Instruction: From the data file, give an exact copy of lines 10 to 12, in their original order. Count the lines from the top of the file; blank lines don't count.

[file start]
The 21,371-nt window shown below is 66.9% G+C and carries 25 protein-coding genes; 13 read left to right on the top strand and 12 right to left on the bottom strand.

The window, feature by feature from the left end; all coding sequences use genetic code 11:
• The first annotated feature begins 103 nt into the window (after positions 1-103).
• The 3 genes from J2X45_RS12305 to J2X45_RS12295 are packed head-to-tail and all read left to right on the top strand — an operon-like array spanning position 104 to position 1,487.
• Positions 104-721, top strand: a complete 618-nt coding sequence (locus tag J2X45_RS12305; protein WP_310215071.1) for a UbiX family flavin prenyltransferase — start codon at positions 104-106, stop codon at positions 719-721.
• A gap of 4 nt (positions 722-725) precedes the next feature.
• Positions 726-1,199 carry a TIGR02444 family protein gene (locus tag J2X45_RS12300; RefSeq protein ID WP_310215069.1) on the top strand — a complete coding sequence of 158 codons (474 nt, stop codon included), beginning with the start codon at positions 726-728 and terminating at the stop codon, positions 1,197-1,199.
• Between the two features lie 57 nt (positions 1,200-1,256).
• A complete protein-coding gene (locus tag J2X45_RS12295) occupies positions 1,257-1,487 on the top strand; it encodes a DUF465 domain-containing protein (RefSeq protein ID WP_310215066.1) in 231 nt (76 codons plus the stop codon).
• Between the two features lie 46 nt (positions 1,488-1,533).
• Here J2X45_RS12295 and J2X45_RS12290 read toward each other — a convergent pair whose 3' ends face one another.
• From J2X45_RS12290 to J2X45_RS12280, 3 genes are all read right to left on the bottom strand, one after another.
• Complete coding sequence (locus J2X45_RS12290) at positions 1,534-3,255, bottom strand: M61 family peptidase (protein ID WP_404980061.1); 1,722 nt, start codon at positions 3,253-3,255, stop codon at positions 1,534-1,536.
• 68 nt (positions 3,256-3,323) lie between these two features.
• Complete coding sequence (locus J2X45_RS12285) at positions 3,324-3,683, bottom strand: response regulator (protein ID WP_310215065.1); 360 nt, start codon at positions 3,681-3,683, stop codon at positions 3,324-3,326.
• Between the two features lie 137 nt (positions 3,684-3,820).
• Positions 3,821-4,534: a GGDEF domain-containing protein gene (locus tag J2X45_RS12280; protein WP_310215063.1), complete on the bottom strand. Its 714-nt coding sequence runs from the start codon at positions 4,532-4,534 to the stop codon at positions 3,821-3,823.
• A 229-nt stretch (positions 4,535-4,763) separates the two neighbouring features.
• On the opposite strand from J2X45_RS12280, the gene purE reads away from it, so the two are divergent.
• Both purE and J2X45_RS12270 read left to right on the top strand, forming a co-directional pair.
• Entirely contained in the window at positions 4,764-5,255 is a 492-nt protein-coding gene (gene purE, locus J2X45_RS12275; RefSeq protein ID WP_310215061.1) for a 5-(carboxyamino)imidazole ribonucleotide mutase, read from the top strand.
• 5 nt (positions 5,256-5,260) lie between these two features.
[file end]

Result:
• Between the two features lie 46 nt (positions 1,488-1,533).
• Here J2X45_RS12295 and J2X45_RS12290 read toward each other — a convergent pair whose 3' ends face one another.
• From J2X45_RS12290 to J2X45_RS12280, 3 genes are all read right to left on the bottom strand, one after another.